Read more about this: Pain in the costal arch - how dangerous is that?
Symptoms of pain in the costal arch
Discomfort in the area of the costal arch can have a wide variety of causes. First of all, it must be differentiated whether this pain is due to an accident. If you fall on your chest, you may experience pain in this area. On the other hand, all organs that can be found in this area can also lead to pain of all kinds. A rough distinction is made between colic-like pain, which becomes stronger and weaker again in a wavy course, dull permanent pain, steadily increasing pain and those that can be triggered, for example, by pressure or by deep breathing.
Do you have pain between your ribs? Read more on the topic: Pain between the ribs - causes and treatment
Inflammation of the costal arch
There are many causes of inflammation on the costal arch.
One type of inflammation is pleurisy (pleurisy). The pleura lies against the ribs from the inside. Opposite it is the lung membrane, which lies directly on the lungs. Together they represent the pleura.
'Both the pleura and the pleura are thin skins that are separated from each other by a gap. This gap holds a small amount of pleural fluid, a type of lubricant that allows the skins to slide smoothly while breathing. A distinction is made between dry and wet pleurisy, which have different causes and express themselves differently in terms of symptoms.
Dry inflammation occurs, among other things, as a result of pneumonia with the pathogens jumping over to the pleura, acute bronchitis or inflammation of neighboring organs in the abdomen. Symptoms may include a dry cough or severe chest pain when breathing, which would include rattling, creaking noises when eavesdropping, as the pleura and pleura rub against each other due to the inflammation.
Damp inflammation can occur as a result of dry pleurisy. Fever can be a symptom, as can increased pleural fluid. If the amount of fluid continues to increase, it is called a pleural effusion, which is noticeable with shortness of breath or pain in the shoulder.
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Rash on the costal arch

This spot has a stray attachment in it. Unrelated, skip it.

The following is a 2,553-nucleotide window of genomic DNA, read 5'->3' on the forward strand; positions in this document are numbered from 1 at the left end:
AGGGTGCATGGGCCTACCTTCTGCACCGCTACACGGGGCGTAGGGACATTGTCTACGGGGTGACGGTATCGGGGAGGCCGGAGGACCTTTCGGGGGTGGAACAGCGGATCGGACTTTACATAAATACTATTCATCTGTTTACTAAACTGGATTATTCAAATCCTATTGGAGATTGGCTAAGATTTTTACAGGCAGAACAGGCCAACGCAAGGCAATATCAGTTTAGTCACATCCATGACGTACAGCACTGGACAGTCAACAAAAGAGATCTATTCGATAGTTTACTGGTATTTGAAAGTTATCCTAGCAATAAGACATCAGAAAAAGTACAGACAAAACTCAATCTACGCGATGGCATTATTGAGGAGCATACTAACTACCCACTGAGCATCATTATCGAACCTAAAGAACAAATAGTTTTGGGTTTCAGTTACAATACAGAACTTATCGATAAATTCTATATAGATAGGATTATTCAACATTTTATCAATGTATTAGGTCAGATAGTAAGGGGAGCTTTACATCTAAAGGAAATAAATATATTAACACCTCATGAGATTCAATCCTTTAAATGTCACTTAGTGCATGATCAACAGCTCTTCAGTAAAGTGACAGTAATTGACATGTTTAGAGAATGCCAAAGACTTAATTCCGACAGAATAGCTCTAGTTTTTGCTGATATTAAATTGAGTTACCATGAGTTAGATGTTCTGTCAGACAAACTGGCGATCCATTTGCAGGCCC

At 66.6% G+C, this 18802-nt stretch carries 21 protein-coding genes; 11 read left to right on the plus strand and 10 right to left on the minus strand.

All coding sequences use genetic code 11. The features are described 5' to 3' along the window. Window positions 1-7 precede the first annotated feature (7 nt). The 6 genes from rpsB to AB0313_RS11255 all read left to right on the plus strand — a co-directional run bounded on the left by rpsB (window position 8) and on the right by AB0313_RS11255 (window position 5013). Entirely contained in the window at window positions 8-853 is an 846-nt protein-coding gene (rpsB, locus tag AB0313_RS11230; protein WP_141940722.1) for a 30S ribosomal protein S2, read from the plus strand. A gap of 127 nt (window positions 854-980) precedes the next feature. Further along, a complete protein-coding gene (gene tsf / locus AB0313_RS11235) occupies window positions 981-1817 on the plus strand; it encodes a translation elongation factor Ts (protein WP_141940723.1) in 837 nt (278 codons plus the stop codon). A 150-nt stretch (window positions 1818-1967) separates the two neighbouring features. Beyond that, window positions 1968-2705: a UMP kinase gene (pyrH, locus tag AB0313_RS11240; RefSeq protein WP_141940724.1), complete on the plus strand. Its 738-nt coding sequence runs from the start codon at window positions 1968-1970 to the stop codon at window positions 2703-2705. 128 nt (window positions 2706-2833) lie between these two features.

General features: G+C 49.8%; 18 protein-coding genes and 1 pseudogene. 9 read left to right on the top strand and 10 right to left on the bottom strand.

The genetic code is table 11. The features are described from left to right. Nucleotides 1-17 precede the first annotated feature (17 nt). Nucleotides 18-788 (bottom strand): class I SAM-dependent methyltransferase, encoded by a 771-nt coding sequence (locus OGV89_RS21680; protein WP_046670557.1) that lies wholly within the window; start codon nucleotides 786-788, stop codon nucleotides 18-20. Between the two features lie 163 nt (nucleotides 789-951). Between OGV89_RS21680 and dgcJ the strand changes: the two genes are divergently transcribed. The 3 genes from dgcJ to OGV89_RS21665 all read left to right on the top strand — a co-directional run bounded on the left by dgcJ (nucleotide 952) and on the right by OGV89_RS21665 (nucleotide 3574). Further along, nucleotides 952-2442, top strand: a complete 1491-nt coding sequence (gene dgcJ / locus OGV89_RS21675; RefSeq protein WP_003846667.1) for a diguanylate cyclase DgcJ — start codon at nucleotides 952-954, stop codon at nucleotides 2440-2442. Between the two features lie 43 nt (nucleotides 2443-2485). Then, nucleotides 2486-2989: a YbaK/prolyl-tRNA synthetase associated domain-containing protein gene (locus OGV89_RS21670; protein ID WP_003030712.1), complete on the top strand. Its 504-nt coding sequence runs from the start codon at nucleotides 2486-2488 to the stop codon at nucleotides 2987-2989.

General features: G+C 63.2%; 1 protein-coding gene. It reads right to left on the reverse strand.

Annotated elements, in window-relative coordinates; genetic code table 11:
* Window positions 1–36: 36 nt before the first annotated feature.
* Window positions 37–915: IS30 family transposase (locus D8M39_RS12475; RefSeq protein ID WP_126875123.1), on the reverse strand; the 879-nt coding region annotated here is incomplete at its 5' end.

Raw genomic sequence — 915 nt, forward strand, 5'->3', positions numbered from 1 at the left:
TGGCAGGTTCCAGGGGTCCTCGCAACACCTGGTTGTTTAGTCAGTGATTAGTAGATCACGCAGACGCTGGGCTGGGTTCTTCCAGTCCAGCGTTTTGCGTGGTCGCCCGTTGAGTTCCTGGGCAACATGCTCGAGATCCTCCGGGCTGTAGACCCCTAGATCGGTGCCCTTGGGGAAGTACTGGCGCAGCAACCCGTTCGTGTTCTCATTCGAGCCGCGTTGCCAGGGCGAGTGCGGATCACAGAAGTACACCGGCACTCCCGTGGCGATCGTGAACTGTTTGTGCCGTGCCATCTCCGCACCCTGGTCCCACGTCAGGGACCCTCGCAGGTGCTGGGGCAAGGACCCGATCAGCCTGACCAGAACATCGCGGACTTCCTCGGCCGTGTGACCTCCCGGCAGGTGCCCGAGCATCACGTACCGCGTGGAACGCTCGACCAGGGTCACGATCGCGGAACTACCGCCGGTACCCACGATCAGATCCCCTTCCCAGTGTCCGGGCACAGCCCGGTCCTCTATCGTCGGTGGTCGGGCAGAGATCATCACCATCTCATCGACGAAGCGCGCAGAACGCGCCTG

A rash is not always the same. It is important to see how the rash develops.
Did the rash suddenly appear or did it creep up, are it red spots, dots, wheals or pustules? Does it itch or hurt without or when you touch it? Is only one side affected or both sides of the body?
Often the cause is harmless, but there can also be illnesses behind it, so a visit to the doctor is recommended. A common reason for a rash is allergies to cosmetics, food or pollen and grasses, for example. In many cases, the rash is accompanied by other symptoms such as itching, coughing, runny nose or the like.
Another reason for red spots on the costal arch is shingles, for example. Shingles can occur, for example, in people who are immunocompromised or who suffer from severe stress.
It is caused by the viruses that cause chickenpox in childhood. After the first illness with chickenpox, the viruses hide along the nerve tracts. They may be reactivated, causing shingles to occur.
The viruses spread along nerve tracts, which often start from the spine and pull forward towards the chest and abdomen and loop around the body like a "belt". The first symptoms of shingles are itchy, sometimes stabbing pain, after which vesicles appear that are filled with infectious, virus-containing fluid. After a few days, the vesicles break open and become encrusted. Shingles usually heals by itself after a few weeks. If you have symptoms that suggest shingles, you should see a doctor.
Read more about this at: Allergy rash
Swelling of the costal arch
There are several possible reasons for swelling on the costal arch. If the swelling is superficial in the skin, a hair follicle or sebum may be inflamed, or clothing may have rubbed the skin too much. The swelling usually disappears within a few days.
If she does not do this or if you experience pain, you should definitely consult a doctor. Swelling on the costal arch can also have serious causes. A rib could be bruised or cracked from a fall. If the swelling is below the costal arch on the right or left, organs such as the liver or spleen could be affected.
However, an inflammation of the cartilage on the breastbone can also lead to swelling; one speaks of costochondritis, an inflammation of the rib cartilage, which, however, occurs rarely.
For more information on this topic, see: Hair follicle inflammation, clogged sebum - what to do?
Bruise on the costal arch